Hospitals gouge private health insurance to care for others


Health care prices continue to rise precipitously despite the Coronavirus Recession, cutting into profits and paychecks, offering a powerful reminder that the nation’s chronic economic problem remains unsolved.

Hospital services make up 44 percent of health care costs in the United States, and the prices hospitals negotiate with private insurance companies keep rising compared to the rates paid by Medicare, the government health care program for the elderly.

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In Texas, private insurers paid 252 percent more than Medicare for the same medical services in 2018, according to a study by the Rand Corp., a Santa Monica, Calif.-based analysis and consulting firm. That’s 20 percentage points higher than the difference in 2016, according to the latest data available.

A hospital’s ability to charge self-insured employers and insurance companies higher rates is why hospitals spend so much on billboards and in newspaper advertising. The last thing they want is more patients on Medicare or Medicaid, the federal-state partnership covering the impoverished and disabled.

Rand took the extra step of breaking the data down by individual facility, revealing that hospitals located in wealthy suburbs charge much more than downtown hospitals, even if both are owned by the same system.

For example, Memorial Hermann Northeast in Humble charges 294 percent of Medicare rates, while Memorial Hermann Memorial City charges 205 percent. In San Antonio, Methodist Hospital charges 235 percent of Medicare rates, while an hour up Interstate-35, South Austin Medical Center charges 332 percent, even though both are part of HCA Healthcare.

Because hospitals keep negotiated rates secret, most business owners have no idea that prices can vary widely. If they did, they might negotiate a better deal.

“Many employers lack fundamental information about the health care prices that are negotiated on their behalf, which hamstrings their ability to be prudent purchasers of health care benefits,” the Rand authors warned.

Most employers will want to include Memorial Hermann and HCA Healthcare in their network. But they might not know that directing their employees to seek treatment a few miles down the road could save 50 percent on their bill.

“Moving patient volume to lower-priced hospitals that offer better value is an opportunity for employers, their employees, and society to reduce health care spending, and also helps the market to reward the most efficient hospitals,” the report adds.

Employers should also demand better from their insurance company or plan administrator. Because those companies often get paid a percentage of the total health care bill, they are not motivated to negotiate lower prices.

Walmart famously brought down health care costs and provided its employees with better care through its Center of Excellence program. The company discovered that by negotiating a volume deal with the best hospitals for serious cases, it saved money by flying employees to those facilities rather than pay the local hospital.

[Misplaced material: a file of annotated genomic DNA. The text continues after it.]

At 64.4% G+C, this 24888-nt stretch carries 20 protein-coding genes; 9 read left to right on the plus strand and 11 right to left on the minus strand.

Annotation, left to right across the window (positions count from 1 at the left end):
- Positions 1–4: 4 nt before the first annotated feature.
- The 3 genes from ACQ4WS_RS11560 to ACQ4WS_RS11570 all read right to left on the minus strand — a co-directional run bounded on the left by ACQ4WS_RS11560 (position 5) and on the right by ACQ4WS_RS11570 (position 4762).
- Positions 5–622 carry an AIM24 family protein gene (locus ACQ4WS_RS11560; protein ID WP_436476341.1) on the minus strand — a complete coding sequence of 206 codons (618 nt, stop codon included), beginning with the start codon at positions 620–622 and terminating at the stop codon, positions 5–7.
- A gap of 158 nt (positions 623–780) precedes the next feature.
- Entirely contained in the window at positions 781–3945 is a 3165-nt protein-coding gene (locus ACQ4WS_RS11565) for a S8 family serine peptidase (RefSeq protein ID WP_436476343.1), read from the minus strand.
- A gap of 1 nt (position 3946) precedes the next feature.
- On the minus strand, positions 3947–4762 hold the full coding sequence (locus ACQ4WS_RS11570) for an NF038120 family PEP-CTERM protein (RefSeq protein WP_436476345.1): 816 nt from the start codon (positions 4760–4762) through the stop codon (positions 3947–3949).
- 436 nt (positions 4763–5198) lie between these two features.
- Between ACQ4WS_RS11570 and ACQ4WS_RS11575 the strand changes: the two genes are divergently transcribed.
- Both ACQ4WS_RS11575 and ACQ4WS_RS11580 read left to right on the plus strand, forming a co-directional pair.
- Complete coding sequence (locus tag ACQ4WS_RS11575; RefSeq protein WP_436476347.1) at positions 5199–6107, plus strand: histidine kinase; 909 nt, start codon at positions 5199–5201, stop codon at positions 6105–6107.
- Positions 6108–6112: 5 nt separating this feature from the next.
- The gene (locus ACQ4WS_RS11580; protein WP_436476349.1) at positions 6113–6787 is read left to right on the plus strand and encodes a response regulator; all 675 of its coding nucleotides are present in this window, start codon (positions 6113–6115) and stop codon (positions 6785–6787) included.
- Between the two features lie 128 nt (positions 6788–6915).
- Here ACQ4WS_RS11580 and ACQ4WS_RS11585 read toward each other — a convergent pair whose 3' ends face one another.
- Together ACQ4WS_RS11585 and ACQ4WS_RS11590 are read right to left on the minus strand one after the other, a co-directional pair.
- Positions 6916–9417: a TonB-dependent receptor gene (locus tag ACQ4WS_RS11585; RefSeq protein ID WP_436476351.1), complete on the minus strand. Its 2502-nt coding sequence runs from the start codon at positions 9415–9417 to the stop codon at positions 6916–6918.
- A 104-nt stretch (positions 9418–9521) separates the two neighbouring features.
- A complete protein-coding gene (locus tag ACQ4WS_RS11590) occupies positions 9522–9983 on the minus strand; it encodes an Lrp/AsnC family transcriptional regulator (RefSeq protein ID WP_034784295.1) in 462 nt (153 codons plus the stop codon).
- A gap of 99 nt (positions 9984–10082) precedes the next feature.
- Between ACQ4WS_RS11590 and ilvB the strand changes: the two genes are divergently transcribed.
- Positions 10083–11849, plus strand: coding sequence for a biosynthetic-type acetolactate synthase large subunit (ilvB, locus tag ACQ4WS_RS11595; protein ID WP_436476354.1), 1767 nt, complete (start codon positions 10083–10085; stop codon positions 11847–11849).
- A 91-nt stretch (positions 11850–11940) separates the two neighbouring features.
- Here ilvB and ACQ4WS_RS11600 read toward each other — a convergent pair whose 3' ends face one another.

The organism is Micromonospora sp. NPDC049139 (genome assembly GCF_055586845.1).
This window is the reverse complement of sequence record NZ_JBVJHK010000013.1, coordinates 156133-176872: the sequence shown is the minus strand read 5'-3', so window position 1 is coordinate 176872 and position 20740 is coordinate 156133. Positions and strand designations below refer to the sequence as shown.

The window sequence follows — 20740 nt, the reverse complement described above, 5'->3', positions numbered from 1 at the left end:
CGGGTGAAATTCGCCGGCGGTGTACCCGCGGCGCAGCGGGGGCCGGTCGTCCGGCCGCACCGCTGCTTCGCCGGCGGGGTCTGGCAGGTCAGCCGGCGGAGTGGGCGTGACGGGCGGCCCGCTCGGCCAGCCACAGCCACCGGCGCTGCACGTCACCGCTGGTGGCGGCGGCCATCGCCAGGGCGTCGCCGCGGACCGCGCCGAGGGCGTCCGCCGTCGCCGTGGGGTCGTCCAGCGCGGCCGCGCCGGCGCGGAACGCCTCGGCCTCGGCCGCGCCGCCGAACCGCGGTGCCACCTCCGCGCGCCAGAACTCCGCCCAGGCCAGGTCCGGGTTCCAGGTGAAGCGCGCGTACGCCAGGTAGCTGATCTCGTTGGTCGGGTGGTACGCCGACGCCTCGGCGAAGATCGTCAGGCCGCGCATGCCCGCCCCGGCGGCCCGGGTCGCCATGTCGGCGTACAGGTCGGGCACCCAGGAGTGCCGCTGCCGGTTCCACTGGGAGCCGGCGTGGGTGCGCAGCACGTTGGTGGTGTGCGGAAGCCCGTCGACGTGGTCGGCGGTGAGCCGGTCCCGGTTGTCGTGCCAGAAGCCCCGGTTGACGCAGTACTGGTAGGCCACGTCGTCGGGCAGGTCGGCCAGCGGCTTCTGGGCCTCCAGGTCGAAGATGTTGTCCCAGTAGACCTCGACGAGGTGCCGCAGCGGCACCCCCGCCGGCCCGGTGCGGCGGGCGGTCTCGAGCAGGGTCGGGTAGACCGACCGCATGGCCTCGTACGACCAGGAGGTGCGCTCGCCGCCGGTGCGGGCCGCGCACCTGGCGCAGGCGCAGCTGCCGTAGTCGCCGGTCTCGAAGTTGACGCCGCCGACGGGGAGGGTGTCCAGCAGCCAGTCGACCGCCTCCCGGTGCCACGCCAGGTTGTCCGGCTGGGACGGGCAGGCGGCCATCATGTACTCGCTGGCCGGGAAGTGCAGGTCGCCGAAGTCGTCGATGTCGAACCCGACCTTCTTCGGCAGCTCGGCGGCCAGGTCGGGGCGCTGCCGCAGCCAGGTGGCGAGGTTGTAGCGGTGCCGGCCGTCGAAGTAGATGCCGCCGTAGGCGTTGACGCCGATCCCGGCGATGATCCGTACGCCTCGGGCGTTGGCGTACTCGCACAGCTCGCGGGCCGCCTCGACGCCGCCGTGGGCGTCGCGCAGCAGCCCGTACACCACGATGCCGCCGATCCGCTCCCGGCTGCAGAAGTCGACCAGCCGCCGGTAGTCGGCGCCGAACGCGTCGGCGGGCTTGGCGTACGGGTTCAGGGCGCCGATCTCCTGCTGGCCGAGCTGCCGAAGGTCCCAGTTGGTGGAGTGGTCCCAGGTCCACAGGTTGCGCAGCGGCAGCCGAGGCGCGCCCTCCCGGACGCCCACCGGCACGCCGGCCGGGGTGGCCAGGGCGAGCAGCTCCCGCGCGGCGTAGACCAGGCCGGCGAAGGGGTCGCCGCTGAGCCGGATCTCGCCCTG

Employers need to be realistic, though. Hospitals, doctors and pharmaceutical companies have long complained that they lose money on Medicare patients and need to charge private insurance higher rates to make an overall profit.

The reimbursement rates for Medicaid, which are set by state legislatures, are even lower, which is why Medicaid enrollees have a hard time finding a facility. Then there are the uninsured people treated in emergency rooms who never pay any portion of their bills, dragging down hospital profits.

We have socialized medicine in this country; we’ve just hidden it behind an opaque market. Those of us with employer-sponsored plans are subsidizing health care for the poor, elderly and uninsured. We’re only paying for it in the most inefficient way possible.

The Affordable Care Act tried to incrementally improve the health care market by requiring all Americans to have health insurance and access to primary care doctors. Routine checkups keep people healthier and often preempt expensive hospital procedures.

Obamacare, though, fell apart when the U.S. Supreme Court threw out mandatory Medicaid expansion. As one of the few states left that did not expand Medicaid, Texas has the highest uninsured rate in the nation at 19.7 percent. Layoffs due to COVID-19 are making matters worse, which means private insurance rates will spike to pay for the care of the newly unemployed.

If the Supreme Court throws out the rest of Obamacare next year, hospitals will charge those with private insurance even more. Higher rates mean higher premiums, lower profits and fewer raises.

Employers should expect better prices from hospitals when they renegotiate health care contracts, but in the long run, they should also demand a fairer, more equitable health care system so that the market does not punish businesses for supplying health insurance to their employees.

Tomlinson writes commentary about business, economics and policy.

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